5 Insider Tips for Navigating USAJOBS
Tips On How to Best Navigate USAJOBS
USAJOBS is the Federal Government’s official employment site. It has a reputation for being a tough nut to crack. For many, it is a common experience to receive an immediate ineligibility notification or watch a resume sit in the system for months with no progress.
It tends to be a complex system that is quite different from most other application submission processes.
Eligibility is not the same as qualification in the world of USAJOBS. Each job posting is labeled with an icon that represents various eligibilities or hiring paths. This is one reason why a candidate who seems highly qualified for a position may be determined ineligible.
USAJOBS hiring paths include:
- Open to the public
- Federal employees
- Internal to an agency
- Career transition
- Family of overseas employees
- Individuals with disabilities
- Military spouses
- National Guard & Reserves
- Native American and Alaskan Natives
- Peace Corps & AmeriCorps VISTA
- Senior Executives
- Special Authorities
- Recent Graduates
It is important to review the hiring paths associated with each job announcement to determine whether or not you are eligible. It is equally important to understand that falling into a hiring path does not automatically mean that you are a preferred candidate.
In addition to these complexities, each job is assigned a hiring authority that may or may not be listed in the job announcement. This can affect the way that candidates are selected for the position.
5 Insider Tips for Building a Federal Resume
Charlene is an Army Community Service (ACS) Coordinator who manages the ACS Employment Readiness program at an OCONUS location. She supports military community members in navigating USAJOBS and building federal resumes on a daily basis.
She shares the following tips that she has absorbed over time through various resources including the US Office of Personnel Management, colleagues, and the Resume Place.
Follow the Instructions
There are some universal truths to resume writing – provide all of the necessary information, proof-read and eliminate any typos, and tailor each resume for the job posting. Not following instructions makes it difficult to review a resume and less likely that a resume will make the cut.
Ensuring eligibility increases the chances of being selected. The same is true for making a resume easy to read and providing all supporting documents.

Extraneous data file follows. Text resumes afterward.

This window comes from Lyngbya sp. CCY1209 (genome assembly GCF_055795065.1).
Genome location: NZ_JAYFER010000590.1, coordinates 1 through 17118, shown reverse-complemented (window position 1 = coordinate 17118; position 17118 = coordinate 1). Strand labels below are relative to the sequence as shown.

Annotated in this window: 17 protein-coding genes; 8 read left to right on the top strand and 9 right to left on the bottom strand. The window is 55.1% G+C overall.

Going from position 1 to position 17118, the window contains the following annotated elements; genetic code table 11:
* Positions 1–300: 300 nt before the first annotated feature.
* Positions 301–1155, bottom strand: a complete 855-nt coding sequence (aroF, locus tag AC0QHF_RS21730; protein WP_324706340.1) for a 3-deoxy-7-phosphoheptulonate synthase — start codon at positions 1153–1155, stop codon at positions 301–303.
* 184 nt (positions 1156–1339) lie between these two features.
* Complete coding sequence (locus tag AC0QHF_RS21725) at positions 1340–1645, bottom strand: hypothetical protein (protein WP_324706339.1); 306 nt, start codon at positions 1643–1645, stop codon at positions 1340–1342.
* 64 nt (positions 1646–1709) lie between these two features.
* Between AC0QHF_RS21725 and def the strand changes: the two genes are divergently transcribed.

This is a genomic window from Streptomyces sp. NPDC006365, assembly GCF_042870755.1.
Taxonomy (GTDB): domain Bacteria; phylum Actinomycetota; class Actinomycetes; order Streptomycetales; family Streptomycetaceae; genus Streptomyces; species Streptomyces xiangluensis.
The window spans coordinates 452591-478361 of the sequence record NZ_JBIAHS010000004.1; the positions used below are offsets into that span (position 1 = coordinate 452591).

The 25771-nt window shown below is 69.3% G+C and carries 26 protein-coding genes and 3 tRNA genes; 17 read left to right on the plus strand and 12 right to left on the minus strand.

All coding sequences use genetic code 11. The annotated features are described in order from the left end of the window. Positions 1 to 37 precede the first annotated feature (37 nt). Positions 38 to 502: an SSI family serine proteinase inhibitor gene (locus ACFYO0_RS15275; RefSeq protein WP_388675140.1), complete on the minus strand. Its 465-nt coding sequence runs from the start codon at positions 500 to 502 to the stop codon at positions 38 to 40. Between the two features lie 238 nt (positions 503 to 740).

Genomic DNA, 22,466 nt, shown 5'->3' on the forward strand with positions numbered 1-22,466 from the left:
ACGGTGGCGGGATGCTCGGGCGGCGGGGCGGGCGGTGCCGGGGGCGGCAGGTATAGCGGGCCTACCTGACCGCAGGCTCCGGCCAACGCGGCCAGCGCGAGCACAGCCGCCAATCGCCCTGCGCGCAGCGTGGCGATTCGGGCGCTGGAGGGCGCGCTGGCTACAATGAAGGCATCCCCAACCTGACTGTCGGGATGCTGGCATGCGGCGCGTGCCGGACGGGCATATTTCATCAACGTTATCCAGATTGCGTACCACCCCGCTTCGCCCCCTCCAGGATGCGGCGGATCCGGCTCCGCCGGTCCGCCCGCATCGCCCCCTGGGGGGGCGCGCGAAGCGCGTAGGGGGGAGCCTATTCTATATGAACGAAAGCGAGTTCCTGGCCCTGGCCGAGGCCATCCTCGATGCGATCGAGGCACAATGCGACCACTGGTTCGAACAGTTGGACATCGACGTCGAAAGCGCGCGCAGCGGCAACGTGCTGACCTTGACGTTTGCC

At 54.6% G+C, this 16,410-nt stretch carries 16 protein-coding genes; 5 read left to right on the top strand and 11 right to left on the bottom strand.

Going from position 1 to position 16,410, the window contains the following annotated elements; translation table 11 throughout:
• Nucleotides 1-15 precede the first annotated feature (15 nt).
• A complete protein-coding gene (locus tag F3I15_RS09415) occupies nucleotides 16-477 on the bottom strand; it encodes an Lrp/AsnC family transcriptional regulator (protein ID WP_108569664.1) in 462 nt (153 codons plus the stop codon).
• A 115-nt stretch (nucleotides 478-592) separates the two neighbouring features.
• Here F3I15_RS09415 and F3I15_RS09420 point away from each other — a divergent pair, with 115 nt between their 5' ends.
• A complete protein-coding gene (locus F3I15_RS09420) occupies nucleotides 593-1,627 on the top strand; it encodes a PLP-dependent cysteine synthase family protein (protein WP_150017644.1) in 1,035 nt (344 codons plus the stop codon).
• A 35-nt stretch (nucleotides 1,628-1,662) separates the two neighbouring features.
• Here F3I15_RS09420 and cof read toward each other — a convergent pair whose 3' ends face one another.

Charlene recommends blocking out any Personal Identifying Information (PII) like social security numbers and date of birth. This is simply good practice to protect this private information and does not influence the candidate selection process.
But don’t copy/paste. Charlene recommends reading the entire job posting and focus on pulling keywords from the responsibilities, questionnaire, and qualifications sections. For example, if one of the qualifications is customer service, highlight that you have experience in customer service. Paint a picture of how well you have performed customer service. Using numbers and statistics is a great way to demonstrate performance.
There is no magic number for federal resume length. Expect it to be longer than a traditional resume – like 5-8 pages. Charlene explains that the trend is to write mini narrative paragraphs that clearly explain what you have done and how well you have done it.
It is good practice to use present tense for current roles and past tense for past roles. Listing jobs from the last 10 years is recommended. It is appropriate to include jobs from longer than 10 years ago if they show that you are qualified for the position.
Fill the Last Page
The last page is a great place to include a professional summary. Filling the last page simply makes a resume look more complete. HR spends only about 10 seconds reviewing resumes! A resume that is easy to read, looks complete, and clearly matches the job posting will increase the chances of being selected.
Enter Hours Worked
Most job postings require a minimum of 1 year of specialized experience. Charlene shares that in USAJOBS, 1 year = 40 hours per week for 52 weeks. The system will not recognize that minimum qualifications are met if hours worked are not entered.
Keep in mind that volunteer experience can count as specialized experience. Enter hours worked for volunteer experience too.
Additional Resources for Navigating USAJOBS
ACS Programs are excellent resources for securing employment and navigating USAJOBS. Charlene adds that some ACS programs are available to anyone with base access, though some may be limited to active duty and Veterans. Each branch has its own version of ACS.
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